P.S.--Speaking of mysteries, what do you think of all the mysterious changes going on around here?  We're not quite done tweaking, but are loving the new look!  Also, don't forget to enter our giveaway before you leave!

Photo Credit: Ignacio Conejo
Scripture taken from the New King James Version. Copyright © 1982 by Thomas Nelson, Inc. Used by permission. All rights reserved.


Why You Should Name Your Son Ebenezer

Memory Problems

A Reminder
There I was at Jo-Ann's, swiping my debit card and punching in my pin number. Invalid. I tried again--and again--and just in case, one more time. I tried to reach into the dusty crevices of my brain to resuscitate the numbers. I was sure that I just getting one or two numbers out of order. Alack and alas, though I could remember my seven-digit library number, I could not come up with my four-digit pin number. I ended up scraping together the cash in $1 bills and coins and borrowing a few dollars from Melanie to make up the difference. And then I went home to check the number--and it was not even close to what I had thought it was.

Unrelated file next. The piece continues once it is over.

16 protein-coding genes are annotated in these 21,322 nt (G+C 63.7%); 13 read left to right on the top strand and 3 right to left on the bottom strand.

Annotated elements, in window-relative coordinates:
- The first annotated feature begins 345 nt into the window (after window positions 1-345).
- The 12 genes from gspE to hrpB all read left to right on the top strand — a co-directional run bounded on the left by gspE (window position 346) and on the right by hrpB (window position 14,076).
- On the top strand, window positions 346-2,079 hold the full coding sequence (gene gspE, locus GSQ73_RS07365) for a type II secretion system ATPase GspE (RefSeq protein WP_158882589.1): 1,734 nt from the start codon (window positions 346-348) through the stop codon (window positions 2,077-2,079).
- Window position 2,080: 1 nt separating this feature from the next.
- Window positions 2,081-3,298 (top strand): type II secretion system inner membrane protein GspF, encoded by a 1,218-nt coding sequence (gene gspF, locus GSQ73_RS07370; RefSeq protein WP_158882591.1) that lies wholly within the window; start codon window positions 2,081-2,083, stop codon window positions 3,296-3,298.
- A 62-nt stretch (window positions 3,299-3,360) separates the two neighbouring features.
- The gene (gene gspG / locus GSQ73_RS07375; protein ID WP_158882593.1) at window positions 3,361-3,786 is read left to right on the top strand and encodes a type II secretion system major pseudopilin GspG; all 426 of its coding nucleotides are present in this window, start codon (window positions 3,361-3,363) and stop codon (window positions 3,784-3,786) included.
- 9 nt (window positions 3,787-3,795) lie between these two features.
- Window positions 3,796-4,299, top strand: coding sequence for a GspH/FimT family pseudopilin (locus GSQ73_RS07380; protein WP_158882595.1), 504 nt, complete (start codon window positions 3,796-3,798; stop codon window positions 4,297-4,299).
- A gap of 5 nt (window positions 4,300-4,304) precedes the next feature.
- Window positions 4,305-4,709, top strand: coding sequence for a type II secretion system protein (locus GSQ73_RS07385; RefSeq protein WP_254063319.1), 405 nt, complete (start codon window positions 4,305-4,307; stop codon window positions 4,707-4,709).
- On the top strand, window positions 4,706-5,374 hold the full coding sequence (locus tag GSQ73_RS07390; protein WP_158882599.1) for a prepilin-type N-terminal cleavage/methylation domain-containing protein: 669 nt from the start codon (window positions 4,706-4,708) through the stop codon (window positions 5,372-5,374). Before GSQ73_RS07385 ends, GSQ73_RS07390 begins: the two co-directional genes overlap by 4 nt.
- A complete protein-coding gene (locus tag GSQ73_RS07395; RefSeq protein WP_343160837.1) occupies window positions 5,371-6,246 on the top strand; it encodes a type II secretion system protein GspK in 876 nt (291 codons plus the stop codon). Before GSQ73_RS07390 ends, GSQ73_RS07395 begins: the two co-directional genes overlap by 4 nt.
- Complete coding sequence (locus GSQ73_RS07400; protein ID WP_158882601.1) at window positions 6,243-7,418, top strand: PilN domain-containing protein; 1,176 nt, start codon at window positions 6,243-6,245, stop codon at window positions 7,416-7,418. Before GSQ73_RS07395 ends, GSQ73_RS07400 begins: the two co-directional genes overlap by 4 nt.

How does my memory work like that? How can I remember the number perfectly fine one day, and then--when I really need it--I think I know it, but I don't! The solution, of course, would be to write it down. Maybe engrave it on a bracelet or stamp it on the bottom of my shoe or encode it on my cell phone. Except for the would-be identity thieves just drooling to get their hands on my bracelet, shoe, or cell phone, this would be a perfect plan.

Stone of Help